What do you think about the future of MACRA? I look forward to hearing your thoughts in the comments.

Be sure to check out all of our MACRA Monday blog posts where we dive into the details of the MACRA Quality Payment Program.

A Missing and Ignored Patient Narrative

Posted on February 24, 2017 I Written By

Healthcare as a Human Right. Physician Suicide Loss Survivor.
Janae writes about Artificial Intelligence, Virtual Reality, Data Analytics, Engagement and Investing in Healthcare.
twitter: @coherencemed

Sometimes I feel like the discussion of the patient narrative and open notes make me want to scream.  Step away from the new Health trend and back to improving access for every patient. Patient Experience and specifically Patient Narrative has been a theme of the HIMSS healthcare conference this year, from patient data and records to open notes and patient advocates. I have to admit- I love watching what people have done and what companies think of.

It reminds me of my German class on the Literature of the Holocaust. Our professor stood up and introduced the Holocaust as unique because the German Jews could read and write, so they had records. Without records, the voices of countless have been lost. Their voices died with them. Patient Narrative is similar. It’s teaching us so much about better workflow and records and getting better outcomes. Max Stroud gave a great presentation about her sister’s experience with lung cancer and managing patient records. They both admitted that it was difficult for them despite being well educated and knowledgeable about healthcare.

At HIMSS everyone looks at shiny new products with novelty pens and some alternate universe where it makes sense that we all need another plug in to our electronic medical record to really “make a difference” for patient health.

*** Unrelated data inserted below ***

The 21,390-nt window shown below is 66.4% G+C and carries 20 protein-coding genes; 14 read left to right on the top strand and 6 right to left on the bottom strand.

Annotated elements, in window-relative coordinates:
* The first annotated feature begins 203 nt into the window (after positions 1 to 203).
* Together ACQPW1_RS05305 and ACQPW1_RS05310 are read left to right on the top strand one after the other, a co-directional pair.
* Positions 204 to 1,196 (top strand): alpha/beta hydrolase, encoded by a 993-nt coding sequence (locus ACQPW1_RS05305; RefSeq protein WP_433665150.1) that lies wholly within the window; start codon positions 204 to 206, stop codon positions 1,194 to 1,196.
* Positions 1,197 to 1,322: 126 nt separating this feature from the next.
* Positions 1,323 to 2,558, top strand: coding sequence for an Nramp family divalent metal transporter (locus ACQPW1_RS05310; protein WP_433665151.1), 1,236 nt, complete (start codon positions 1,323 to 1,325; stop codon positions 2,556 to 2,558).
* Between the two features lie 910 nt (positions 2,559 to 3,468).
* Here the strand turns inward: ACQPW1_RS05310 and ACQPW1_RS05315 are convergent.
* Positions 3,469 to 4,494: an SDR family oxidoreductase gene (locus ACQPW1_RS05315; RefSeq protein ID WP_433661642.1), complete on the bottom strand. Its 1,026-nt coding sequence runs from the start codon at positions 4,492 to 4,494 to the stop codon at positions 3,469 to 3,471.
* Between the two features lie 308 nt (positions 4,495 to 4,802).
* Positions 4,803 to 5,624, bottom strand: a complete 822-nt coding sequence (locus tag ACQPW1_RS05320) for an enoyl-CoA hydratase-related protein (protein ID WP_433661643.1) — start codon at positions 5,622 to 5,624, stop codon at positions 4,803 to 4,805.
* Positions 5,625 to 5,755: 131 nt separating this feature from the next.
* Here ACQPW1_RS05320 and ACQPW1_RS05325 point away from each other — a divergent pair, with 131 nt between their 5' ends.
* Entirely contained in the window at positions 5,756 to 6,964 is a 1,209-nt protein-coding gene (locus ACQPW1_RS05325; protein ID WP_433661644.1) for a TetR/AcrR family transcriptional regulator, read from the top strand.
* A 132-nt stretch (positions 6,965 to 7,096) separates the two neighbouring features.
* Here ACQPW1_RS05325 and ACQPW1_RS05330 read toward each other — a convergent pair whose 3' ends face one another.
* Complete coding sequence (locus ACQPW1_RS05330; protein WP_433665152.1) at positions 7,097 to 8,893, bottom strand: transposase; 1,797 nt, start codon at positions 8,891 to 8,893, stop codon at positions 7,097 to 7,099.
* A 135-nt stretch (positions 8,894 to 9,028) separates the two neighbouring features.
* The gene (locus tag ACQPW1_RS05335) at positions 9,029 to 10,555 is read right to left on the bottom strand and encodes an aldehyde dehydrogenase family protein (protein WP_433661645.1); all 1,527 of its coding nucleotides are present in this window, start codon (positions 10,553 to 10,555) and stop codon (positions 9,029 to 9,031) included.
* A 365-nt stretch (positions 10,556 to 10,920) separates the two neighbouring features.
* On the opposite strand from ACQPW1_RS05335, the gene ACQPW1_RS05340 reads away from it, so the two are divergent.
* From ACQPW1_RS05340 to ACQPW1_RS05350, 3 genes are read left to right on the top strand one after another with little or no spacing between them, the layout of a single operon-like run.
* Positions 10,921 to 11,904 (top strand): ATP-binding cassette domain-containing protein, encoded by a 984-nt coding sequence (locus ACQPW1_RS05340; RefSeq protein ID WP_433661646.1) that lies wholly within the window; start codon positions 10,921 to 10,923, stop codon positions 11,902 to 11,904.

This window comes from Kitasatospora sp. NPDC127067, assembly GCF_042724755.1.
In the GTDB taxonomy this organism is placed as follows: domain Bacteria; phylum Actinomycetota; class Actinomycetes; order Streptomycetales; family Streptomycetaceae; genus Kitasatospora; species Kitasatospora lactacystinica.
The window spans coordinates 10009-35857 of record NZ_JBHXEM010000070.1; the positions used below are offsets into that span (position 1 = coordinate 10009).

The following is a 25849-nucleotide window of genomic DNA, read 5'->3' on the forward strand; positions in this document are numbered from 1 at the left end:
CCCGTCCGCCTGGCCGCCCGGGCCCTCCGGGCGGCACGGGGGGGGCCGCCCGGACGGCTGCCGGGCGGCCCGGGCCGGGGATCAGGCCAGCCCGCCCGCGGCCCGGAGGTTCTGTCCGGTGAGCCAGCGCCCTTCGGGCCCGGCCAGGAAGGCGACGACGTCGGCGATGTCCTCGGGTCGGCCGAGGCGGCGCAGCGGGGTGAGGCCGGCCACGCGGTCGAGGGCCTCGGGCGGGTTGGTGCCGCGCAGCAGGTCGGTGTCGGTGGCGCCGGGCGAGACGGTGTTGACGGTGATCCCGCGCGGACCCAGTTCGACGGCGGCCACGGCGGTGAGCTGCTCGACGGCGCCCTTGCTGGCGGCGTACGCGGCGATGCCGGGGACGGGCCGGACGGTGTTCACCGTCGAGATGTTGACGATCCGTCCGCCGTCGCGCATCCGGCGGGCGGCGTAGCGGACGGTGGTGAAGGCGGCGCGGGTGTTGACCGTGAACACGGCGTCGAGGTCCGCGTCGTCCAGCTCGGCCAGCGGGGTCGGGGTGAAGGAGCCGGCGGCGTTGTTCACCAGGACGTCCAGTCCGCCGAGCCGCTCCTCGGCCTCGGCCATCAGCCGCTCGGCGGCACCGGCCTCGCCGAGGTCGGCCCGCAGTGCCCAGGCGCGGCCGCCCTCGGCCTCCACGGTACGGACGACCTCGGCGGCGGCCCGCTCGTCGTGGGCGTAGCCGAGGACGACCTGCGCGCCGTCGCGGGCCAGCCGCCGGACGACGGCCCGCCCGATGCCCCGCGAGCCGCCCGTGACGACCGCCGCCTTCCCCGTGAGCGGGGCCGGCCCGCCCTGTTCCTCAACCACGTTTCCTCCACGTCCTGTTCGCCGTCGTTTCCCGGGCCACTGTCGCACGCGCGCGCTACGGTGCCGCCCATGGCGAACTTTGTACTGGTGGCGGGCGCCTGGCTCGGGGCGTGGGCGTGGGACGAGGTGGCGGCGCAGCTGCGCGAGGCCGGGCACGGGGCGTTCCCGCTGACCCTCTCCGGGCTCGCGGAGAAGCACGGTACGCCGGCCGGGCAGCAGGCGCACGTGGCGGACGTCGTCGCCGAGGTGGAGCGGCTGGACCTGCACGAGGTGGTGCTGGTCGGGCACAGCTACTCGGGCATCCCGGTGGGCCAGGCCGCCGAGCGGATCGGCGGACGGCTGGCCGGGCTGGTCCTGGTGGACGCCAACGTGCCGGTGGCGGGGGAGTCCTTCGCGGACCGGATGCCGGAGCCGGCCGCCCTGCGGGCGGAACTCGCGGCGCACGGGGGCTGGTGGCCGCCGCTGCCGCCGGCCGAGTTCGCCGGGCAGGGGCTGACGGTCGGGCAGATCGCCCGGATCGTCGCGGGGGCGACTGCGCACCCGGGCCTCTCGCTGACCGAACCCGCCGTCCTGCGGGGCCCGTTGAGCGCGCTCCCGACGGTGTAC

Right before HIMSS some of my late husband’s medical school classmates came to visit me and go to ongoing education in Park City. I asked them what they thought about patient involvement and one of them discussed the reality of emergency room care in impoverished areas.  They discussed losing faith in patients and how to deal with trauma patients. I remember the jokes about drug seekers. I told them about being at dinner in suburban Utah when an acquaintance casually mentioned we should do Molly on our way to yoga. The doctors I told laughed it off and said Molly really wasn’t that serious. Those narratives aren’t on our health records and the healthcare system is hemorrhaging cost with its lack of ability to treat them. Patients in some rural areas have access to care issues that telehealth doesn’t always bridge the gap for.

Is patient narrative just the next buzzword so we can distract ourselves from poverty and violence and human trafficking and corporate identity theft? Are we just talking louder to drown out the patients that healthcare is failing? Not every company or hospital group can afford to go to HIMSS. Participants have relatively good access to care and a lifestyle of relative privilege. Exhibitors are selling something and it certainly isn’t about the unglamorous parts of medicine.  The undocumented patient narrative will never climb the walls of privilege in a system with an entire industry of payor complexity and government regulation.  There were so many companies and even in telemedicine in rural areas and patient narrative presentations I didn’t see the patient stories like the ones I heard from my friends.

We are distracting ourselves from the complete lack of availability of care for economically disadvantaged patients by geeking out over the shiny data with our fellow zealots.  We can learn new things and find interesting new companies and many places are getting better, but we need a new record and involvement from a group that could never come to HIMSS. A narrative for the illiterate, uninformed, impoverished forgotten stories.